Acegi's Session Integration Filter (SIF) is normally the first filter you will configure. SIF creates a security context object, which is a placeholder for security-related information. Other Acegi filters save security information in the security context and also use the information available in the security context.
SIF creates the security context and calls other filters in the filter chain. Other filters then retrieve the security context and make changes to it. For example, the Authentication Processing Filter (which I discuss next) stores user information such as username, password, and e-mail address in the security context.
When all the filters have finished processing, SIF checks the security context for updates. If any filter has made changes to the security context, SIF saves the changes into a server-side session object. If no changes are found in the security context, SIF discards it.
SIF is configured in the XML configuration file as shown in Listing 2:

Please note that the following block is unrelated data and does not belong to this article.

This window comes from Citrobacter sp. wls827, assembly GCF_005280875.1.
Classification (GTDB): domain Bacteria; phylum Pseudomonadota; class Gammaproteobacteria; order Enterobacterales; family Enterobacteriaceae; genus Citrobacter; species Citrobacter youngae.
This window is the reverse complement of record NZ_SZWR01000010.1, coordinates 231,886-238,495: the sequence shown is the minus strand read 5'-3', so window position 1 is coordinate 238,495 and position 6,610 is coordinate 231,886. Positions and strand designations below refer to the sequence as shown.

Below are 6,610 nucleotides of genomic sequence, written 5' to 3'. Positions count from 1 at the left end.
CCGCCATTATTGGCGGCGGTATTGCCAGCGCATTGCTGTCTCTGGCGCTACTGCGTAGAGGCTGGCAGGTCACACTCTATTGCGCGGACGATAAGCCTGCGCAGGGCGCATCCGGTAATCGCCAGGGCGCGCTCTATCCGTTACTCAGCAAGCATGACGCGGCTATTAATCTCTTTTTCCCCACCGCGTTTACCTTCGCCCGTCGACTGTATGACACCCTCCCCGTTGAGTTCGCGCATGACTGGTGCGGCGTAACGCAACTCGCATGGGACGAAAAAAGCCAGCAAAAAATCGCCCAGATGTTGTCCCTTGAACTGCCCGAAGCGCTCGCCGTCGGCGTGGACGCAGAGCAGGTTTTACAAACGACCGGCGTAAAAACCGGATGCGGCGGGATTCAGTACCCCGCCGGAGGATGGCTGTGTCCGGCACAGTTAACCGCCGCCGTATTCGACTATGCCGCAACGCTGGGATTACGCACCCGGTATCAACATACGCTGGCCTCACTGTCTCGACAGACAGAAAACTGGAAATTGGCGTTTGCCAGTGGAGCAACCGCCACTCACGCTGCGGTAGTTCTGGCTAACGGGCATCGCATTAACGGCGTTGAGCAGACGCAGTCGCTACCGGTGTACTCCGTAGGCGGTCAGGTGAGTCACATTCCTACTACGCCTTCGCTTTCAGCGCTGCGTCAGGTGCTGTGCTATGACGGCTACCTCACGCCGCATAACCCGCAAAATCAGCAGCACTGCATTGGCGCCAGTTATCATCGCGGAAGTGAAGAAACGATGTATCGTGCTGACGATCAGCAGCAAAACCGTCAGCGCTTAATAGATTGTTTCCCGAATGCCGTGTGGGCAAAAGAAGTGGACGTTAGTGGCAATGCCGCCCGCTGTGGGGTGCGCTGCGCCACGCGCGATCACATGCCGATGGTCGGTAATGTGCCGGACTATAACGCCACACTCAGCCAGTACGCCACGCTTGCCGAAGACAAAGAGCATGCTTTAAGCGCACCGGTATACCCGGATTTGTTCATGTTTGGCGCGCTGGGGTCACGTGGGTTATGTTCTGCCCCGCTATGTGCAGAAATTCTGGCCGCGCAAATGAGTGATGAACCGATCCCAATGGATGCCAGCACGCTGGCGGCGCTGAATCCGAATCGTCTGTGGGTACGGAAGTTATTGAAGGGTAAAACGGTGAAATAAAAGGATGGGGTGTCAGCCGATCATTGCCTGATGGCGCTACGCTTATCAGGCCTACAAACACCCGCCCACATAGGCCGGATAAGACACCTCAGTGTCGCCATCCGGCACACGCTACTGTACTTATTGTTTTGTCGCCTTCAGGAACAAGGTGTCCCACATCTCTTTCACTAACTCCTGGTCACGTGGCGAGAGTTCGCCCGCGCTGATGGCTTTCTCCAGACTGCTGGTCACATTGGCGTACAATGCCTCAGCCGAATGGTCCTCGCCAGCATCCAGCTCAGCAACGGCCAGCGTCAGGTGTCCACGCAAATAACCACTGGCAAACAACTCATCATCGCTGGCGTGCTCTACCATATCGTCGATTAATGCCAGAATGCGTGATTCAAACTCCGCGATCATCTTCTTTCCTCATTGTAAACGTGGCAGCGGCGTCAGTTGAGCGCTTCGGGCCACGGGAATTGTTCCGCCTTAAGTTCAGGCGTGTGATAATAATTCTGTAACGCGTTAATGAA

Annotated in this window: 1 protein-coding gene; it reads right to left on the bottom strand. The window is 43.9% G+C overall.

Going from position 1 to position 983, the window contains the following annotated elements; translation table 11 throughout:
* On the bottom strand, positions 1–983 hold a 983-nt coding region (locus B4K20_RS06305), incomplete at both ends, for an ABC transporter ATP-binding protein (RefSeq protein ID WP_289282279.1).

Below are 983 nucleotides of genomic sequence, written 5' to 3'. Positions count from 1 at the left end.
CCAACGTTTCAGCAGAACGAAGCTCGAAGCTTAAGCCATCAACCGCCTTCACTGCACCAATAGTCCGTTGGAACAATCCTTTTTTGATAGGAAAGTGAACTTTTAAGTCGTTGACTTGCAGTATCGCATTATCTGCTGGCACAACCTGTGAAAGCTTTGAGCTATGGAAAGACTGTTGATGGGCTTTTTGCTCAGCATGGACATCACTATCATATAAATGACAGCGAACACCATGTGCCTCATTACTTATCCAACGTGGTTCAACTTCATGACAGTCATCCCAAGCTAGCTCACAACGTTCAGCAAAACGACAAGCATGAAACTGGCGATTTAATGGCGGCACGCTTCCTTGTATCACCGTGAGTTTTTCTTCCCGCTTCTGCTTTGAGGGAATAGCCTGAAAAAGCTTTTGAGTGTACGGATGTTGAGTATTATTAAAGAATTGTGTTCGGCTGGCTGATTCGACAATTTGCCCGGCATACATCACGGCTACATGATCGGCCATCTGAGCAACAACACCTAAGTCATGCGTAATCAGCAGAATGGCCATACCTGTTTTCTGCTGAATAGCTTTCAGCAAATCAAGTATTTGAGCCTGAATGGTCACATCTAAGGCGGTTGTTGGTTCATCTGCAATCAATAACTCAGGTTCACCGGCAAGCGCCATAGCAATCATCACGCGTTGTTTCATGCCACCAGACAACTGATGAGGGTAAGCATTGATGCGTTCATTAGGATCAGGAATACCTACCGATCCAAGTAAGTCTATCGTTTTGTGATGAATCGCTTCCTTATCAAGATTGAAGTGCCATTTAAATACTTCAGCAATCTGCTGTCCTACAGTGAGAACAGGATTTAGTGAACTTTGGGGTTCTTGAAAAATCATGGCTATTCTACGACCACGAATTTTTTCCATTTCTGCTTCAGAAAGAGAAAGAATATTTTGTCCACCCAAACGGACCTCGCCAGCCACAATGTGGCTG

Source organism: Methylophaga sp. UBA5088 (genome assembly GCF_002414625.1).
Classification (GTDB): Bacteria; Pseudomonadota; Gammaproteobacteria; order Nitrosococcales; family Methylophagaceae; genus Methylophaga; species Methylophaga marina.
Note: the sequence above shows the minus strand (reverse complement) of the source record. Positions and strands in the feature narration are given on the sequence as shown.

Listing 2. Configuring SIF
<bean id="httpSessionContextIntegrationFilter" class="org.acegisecurity.context.HttpSessionContextIntegrationFilter"/>
Acegi uses the Authentication Processing Filter (APF) for authentication. APF uses an authentication (or login) form, in which a user enters a username and password and triggers authentication.
APF performs all back-end authentication processing tasks such as extracting the username and password from the client request, reading the user's parameters from the back-end user base, and using the information to authenticate the user.
When you configure APF, you must provide the following parameters:
Authentication manager specifies the authentication manager to be used to
manage authentication providers.
Filter processes URL specifies the URL to be accessed when the client
presses the Sign In button on the login form. Upon receiving a request
for this URL, Acegi invokes APF.